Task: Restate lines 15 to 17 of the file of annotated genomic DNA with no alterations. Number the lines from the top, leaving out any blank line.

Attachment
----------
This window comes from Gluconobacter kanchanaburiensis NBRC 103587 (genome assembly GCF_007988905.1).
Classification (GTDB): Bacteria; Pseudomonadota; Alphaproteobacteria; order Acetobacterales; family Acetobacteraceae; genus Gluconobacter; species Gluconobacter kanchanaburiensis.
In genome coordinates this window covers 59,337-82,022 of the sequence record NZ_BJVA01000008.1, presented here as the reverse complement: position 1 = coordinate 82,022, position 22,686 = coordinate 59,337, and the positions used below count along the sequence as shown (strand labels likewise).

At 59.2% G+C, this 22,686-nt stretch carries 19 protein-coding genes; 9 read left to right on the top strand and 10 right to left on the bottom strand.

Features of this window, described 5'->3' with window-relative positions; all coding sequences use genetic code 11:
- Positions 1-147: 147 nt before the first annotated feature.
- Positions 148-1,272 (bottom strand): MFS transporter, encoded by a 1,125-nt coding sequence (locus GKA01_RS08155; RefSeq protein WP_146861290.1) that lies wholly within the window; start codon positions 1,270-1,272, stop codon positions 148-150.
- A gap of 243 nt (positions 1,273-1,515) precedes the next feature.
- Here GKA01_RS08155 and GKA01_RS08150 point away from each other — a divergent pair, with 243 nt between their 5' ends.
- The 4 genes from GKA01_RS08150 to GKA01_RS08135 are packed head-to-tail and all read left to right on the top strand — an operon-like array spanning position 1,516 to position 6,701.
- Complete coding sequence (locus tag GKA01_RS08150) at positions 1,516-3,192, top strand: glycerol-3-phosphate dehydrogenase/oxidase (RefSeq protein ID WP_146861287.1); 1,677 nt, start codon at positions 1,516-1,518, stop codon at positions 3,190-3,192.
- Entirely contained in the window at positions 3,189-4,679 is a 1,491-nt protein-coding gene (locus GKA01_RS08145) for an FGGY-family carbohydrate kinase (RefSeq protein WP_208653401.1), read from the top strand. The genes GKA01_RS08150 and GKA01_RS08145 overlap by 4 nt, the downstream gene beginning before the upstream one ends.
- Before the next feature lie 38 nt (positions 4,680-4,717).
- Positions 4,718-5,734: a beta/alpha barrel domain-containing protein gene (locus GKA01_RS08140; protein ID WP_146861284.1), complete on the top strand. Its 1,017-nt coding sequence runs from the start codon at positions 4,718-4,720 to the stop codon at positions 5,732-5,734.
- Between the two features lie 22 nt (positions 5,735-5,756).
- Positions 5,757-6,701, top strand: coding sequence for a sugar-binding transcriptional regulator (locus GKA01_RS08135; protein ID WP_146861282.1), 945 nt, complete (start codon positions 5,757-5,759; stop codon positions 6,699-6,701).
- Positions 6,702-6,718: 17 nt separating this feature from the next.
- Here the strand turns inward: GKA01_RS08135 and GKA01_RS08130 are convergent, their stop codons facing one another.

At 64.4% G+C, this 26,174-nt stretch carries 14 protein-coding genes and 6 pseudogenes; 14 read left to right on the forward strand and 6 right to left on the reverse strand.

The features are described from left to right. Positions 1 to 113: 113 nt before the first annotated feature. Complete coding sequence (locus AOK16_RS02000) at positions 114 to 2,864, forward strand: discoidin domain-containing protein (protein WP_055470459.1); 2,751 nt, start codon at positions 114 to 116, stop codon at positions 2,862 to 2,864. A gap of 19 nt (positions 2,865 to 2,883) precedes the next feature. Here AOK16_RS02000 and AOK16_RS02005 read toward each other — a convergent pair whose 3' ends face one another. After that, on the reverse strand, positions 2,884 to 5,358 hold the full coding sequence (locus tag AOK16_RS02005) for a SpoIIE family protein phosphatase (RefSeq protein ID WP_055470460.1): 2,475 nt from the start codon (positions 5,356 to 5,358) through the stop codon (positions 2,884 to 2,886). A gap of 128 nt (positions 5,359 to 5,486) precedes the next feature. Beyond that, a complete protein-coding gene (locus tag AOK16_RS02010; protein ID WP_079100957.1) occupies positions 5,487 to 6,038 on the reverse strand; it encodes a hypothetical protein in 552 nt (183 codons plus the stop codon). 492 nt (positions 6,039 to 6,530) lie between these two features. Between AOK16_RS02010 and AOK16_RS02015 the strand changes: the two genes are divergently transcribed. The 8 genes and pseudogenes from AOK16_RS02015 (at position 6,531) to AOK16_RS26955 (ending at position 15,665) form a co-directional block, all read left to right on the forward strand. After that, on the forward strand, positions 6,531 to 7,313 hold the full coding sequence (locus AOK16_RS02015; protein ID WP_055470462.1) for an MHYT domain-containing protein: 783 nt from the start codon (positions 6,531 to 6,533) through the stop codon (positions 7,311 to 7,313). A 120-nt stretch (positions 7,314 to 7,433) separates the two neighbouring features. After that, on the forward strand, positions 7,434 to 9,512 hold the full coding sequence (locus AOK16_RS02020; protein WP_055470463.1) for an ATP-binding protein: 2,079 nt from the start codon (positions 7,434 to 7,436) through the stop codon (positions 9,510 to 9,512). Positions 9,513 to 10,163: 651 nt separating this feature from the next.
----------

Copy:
- Between the two features lie 22 nt (positions 5,735-5,756).
- Positions 5,757-6,701, top strand: coding sequence for a sugar-binding transcriptional regulator (locus GKA01_RS08135; protein ID WP_146861282.1), 945 nt, complete (start codon positions 5,757-5,759; stop codon positions 6,699-6,701).
- Positions 6,702-6,718: 17 nt separating this feature from the next.